“Varnish contamination is a common problem in many gas turbine oils. Does this type of contamination have polar properties? Numerous papers are available discussing varnish contamination, its causes and remedies. In most of these papers, the polar properties of varnish content have been accepted as proven fact, but our research and experiments do not support this. What is your opinion on the matter?
In general, varnish is known to consist of polar properties. However, it can also contain non-polar constituents. Varnish is not easy to define because there is no single type. Many things affect the kind of varnish that forms, including the operating conditions, the type of oil and the environment.
Rather than attempting to place specific parameters on the properties of varnish, below is a list of 10 things that should be understood about varnish as it applies to lubrication.
1. Varnish formation can begin from the oxidation and polymerization of lubricants and other fluids or pressure-induced thermal degradation and dieseling. The figure below illustrates the primary mechanisms for varnish formation. Although there are many other causes of varnish, these are the most notable.
2. Varnish typically is submicron in size and primarily consists of adherent oxide or carbonaceous material. Its constituents can be sourced from thermo-oxidative compounds of base oil molecules and additives as well as wear metals and contaminants like dirt and moisture. Cyclical transitions between heating and cooling expose the oil to thermal degradation and oxidation.
3. The formation of varnish and sludge results from the precipitation of high-molecular-weight insoluble oxides from the oil. As primarily polar substances, these oxides have limited solubility in non-polar base oil like turbine oil.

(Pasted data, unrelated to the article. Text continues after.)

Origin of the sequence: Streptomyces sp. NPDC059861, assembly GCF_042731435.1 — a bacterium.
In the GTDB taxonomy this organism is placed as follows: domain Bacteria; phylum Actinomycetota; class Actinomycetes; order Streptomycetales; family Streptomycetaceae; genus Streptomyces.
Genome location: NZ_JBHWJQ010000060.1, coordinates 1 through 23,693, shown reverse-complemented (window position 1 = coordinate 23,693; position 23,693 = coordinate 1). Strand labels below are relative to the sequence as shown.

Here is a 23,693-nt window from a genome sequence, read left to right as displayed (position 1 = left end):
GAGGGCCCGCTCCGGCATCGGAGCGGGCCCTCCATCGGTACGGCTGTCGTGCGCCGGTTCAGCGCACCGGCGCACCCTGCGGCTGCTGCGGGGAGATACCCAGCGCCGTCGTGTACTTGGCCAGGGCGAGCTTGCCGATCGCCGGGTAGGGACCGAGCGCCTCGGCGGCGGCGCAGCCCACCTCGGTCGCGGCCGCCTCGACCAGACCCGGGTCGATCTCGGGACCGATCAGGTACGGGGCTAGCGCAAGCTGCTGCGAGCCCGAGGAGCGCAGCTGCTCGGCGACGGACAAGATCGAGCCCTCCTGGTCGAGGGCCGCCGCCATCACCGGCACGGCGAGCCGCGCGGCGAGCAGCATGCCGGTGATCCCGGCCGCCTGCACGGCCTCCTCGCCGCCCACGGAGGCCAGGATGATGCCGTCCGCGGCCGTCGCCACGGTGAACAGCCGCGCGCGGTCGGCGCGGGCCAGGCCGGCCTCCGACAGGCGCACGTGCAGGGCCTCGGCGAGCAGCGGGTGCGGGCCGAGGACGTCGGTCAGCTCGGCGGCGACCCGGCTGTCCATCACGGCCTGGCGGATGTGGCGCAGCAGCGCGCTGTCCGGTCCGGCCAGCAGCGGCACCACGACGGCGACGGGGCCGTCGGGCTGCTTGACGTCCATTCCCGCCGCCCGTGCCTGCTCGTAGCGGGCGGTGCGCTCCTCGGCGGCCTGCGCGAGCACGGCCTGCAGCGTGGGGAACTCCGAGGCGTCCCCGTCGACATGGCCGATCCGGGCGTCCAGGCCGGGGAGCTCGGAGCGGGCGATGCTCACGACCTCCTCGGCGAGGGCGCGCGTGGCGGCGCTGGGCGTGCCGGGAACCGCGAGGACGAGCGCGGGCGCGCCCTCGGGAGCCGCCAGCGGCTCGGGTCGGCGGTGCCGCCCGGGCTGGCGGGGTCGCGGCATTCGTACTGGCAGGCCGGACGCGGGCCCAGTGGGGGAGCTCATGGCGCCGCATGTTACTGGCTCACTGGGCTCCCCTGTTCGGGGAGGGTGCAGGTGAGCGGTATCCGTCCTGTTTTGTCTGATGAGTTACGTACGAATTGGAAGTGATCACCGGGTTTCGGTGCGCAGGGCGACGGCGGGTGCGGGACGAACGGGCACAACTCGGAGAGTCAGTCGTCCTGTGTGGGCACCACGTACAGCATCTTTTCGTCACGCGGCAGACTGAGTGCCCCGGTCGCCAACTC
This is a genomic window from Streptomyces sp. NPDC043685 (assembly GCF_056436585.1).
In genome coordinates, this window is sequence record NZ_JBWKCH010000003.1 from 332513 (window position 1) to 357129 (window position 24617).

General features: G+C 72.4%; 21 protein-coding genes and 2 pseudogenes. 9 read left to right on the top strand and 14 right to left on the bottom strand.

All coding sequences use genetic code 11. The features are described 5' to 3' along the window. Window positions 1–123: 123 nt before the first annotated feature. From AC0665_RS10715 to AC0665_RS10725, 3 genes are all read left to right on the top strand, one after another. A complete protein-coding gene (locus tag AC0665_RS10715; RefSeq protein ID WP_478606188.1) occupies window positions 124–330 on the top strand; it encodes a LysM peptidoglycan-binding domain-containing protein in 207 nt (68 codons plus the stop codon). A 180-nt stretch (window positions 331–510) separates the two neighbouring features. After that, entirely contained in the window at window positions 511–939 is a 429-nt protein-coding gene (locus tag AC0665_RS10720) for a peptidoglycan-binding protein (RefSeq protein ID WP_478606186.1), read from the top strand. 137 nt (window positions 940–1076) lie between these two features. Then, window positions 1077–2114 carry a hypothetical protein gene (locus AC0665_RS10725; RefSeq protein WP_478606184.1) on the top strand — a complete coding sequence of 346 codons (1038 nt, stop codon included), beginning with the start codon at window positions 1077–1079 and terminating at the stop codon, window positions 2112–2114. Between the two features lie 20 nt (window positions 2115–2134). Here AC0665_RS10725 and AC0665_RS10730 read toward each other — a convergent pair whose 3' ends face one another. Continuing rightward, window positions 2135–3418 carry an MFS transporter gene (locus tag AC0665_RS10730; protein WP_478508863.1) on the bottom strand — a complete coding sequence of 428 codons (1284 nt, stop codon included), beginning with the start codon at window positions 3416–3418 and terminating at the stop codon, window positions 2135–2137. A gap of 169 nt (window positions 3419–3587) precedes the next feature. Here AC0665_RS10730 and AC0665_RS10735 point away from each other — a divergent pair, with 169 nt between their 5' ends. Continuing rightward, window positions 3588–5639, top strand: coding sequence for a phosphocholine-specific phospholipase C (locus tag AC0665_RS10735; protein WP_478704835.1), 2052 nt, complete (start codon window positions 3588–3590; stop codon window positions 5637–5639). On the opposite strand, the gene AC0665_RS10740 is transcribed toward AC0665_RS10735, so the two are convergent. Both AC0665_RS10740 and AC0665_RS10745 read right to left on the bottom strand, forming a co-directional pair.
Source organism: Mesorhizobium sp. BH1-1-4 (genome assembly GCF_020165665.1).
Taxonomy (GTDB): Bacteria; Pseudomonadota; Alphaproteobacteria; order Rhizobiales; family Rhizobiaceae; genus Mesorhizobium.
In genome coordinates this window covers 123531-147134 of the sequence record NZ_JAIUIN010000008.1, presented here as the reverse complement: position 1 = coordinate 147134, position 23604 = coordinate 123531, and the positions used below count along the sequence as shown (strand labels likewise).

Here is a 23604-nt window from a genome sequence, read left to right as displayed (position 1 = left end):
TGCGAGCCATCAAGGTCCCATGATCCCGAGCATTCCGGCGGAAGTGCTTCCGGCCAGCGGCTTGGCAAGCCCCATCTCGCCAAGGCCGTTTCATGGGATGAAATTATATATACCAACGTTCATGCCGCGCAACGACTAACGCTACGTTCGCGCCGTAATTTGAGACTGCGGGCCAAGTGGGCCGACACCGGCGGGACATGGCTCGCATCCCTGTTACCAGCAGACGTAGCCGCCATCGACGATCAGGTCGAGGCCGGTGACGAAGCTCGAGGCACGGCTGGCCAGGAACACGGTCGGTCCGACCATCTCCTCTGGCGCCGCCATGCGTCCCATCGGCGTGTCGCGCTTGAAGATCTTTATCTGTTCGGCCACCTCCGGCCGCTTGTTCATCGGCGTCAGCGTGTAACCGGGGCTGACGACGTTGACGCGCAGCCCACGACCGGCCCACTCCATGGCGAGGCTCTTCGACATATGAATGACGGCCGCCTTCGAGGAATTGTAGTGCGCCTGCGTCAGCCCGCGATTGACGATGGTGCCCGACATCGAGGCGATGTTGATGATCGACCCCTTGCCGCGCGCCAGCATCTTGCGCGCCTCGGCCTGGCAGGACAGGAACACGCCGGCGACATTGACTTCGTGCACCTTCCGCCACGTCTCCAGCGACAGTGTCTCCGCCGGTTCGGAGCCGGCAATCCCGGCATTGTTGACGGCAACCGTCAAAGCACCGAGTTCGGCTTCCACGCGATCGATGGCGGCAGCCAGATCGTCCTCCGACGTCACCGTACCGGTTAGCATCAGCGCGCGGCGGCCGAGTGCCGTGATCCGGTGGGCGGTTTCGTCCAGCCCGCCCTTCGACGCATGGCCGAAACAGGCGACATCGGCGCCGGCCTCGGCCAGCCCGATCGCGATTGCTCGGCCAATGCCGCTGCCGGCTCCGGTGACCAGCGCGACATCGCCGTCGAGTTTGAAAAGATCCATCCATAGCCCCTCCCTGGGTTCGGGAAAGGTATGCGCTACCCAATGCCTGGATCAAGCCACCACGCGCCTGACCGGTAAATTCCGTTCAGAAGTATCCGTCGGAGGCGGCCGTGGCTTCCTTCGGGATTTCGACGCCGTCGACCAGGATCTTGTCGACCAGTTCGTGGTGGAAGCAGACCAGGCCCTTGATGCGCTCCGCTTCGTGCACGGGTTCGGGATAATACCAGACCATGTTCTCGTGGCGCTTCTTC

4. This creates a thin, insoluble film that coats the interior surfaces of machine parts and causes sticking and malfunctioning of close-clearance moving parts like servo-valves.
5. The appearance of varnish on interior machine parts can transition from a tan color to a dark lacquer-like material.
6. Varnish can also be caused by entrained air bubbles undergoing an adiabatic compression in load zones. These air bubbles are compressed rapidly, leading to thermal decomposition of the oil and additives.
7. During the initial stages of oxidation and the formation of oxidation byproducts, Group II base stocks are more resistant. However, as more oxidation byproducts form, these base stocks can be more susceptible to varnish issues due to their higher level of polarity.
8. Operating conditions such as high-pressure differential zones, long dwell times and contaminants like water can promote oxidation.
9. In addition to a darkening of the oil, the varnish potential can be visually monitored by recognizing any residue, tar or gummy-like material in sight glasses, interior machine surfaces, filter elements and centrifugal separators.
10. Varnish potential can also be monitored through oil analysis using Fourier transform infrared (FTIR) spectroscopy, an ultracentrifuge, colorimetric analysis, gravimetric analysis and membrane patch colorimetry (MPC).
Post time: May-29-2022